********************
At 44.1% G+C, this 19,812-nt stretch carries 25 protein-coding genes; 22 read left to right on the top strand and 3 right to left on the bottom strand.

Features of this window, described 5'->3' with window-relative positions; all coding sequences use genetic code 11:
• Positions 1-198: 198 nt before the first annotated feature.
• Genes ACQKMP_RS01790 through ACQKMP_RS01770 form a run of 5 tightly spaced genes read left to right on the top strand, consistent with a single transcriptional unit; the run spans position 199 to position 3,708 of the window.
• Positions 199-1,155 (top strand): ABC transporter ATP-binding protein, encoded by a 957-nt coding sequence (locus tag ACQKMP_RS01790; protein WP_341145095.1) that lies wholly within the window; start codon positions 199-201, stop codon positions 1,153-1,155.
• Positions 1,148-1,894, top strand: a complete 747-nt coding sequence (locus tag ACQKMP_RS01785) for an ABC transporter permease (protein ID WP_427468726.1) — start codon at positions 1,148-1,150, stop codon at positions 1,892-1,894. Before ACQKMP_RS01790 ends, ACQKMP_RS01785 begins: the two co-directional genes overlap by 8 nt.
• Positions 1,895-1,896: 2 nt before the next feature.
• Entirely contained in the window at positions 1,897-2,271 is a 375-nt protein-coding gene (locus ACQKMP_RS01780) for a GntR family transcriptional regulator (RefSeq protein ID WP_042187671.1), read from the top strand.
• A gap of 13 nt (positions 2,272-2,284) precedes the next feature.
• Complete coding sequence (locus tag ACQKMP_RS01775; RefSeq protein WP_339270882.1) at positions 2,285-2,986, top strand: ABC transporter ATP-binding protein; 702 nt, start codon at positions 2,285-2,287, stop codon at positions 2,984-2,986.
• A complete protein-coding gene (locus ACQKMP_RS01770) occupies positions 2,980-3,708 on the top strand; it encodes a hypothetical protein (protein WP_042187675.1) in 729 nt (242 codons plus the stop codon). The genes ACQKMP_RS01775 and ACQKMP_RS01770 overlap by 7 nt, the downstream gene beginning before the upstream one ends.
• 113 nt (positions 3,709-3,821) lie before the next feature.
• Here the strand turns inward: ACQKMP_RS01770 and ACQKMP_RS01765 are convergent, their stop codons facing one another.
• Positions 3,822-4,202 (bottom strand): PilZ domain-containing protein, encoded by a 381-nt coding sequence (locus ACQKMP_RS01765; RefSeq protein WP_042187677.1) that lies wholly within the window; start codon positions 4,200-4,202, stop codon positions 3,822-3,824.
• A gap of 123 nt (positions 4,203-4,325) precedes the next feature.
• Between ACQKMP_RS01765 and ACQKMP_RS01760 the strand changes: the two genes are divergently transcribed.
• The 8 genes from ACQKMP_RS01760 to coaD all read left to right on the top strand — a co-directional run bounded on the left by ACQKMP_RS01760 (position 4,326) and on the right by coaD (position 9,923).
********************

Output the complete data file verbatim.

At 44.1% G+C, this 19,812-nt stretch carries 25 protein-coding genes; 22 read left to right on the top strand and 3 right to left on the bottom strand.

Features of this window, described 5'->3' with window-relative positions; all coding sequences use genetic code 11:
• Positions 1-198: 198 nt before the first annotated feature.
• Genes ACQKMP_RS01790 through ACQKMP_RS01770 form a run of 5 tightly spaced genes read left to right on the top strand, consistent with a single transcriptional unit; the run spans position 199 to position 3,708 of the window.
• Positions 199-1,155 (top strand): ABC transporter ATP-binding protein, encoded by a 957-nt coding sequence (locus tag ACQKMP_RS01790; protein WP_341145095.1) that lies wholly within the window; start codon positions 199-201, stop codon positions 1,153-1,155.
• Positions 1,148-1,894, top strand: a complete 747-nt coding sequence (locus tag ACQKMP_RS01785) for an ABC transporter permease (protein ID WP_427468726.1) — start codon at positions 1,148-1,150, stop codon at positions 1,892-1,894. Before ACQKMP_RS01790 ends, ACQKMP_RS01785 begins: the two co-directional genes overlap by 8 nt.
• Positions 1,895-1,896: 2 nt before the next feature.
• Entirely contained in the window at positions 1,897-2,271 is a 375-nt protein-coding gene (locus ACQKMP_RS01780) for a GntR family transcriptional regulator (RefSeq protein ID WP_042187671.1), read from the top strand.
• A gap of 13 nt (positions 2,272-2,284) precedes the next feature.
• Complete coding sequence (locus tag ACQKMP_RS01775; RefSeq protein WP_339270882.1) at positions 2,285-2,986, top strand: ABC transporter ATP-binding protein; 702 nt, start codon at positions 2,285-2,287, stop codon at positions 2,984-2,986.
• A complete protein-coding gene (locus ACQKMP_RS01770) occupies positions 2,980-3,708 on the top strand; it encodes a hypothetical protein (protein WP_042187675.1) in 729 nt (242 codons plus the stop codon). The genes ACQKMP_RS01775 and ACQKMP_RS01770 overlap by 7 nt, the downstream gene beginning before the upstream one ends.
• 113 nt (positions 3,709-3,821) lie before the next feature.
• Here the strand turns inward: ACQKMP_RS01770 and ACQKMP_RS01765 are convergent, their stop codons facing one another.
• Positions 3,822-4,202 (bottom strand): PilZ domain-containing protein, encoded by a 381-nt coding sequence (locus ACQKMP_RS01765; RefSeq protein WP_042187677.1) that lies wholly within the window; start codon positions 4,200-4,202, stop codon positions 3,822-3,824.
• A gap of 123 nt (positions 4,203-4,325) precedes the next feature.
• Between ACQKMP_RS01765 and ACQKMP_RS01760 the strand changes: the two genes are divergently transcribed.
• The 8 genes from ACQKMP_RS01760 to coaD all read left to right on the top strand — a co-directional run bounded on the left by ACQKMP_RS01760 (position 4,326) and on the right by coaD (position 9,923).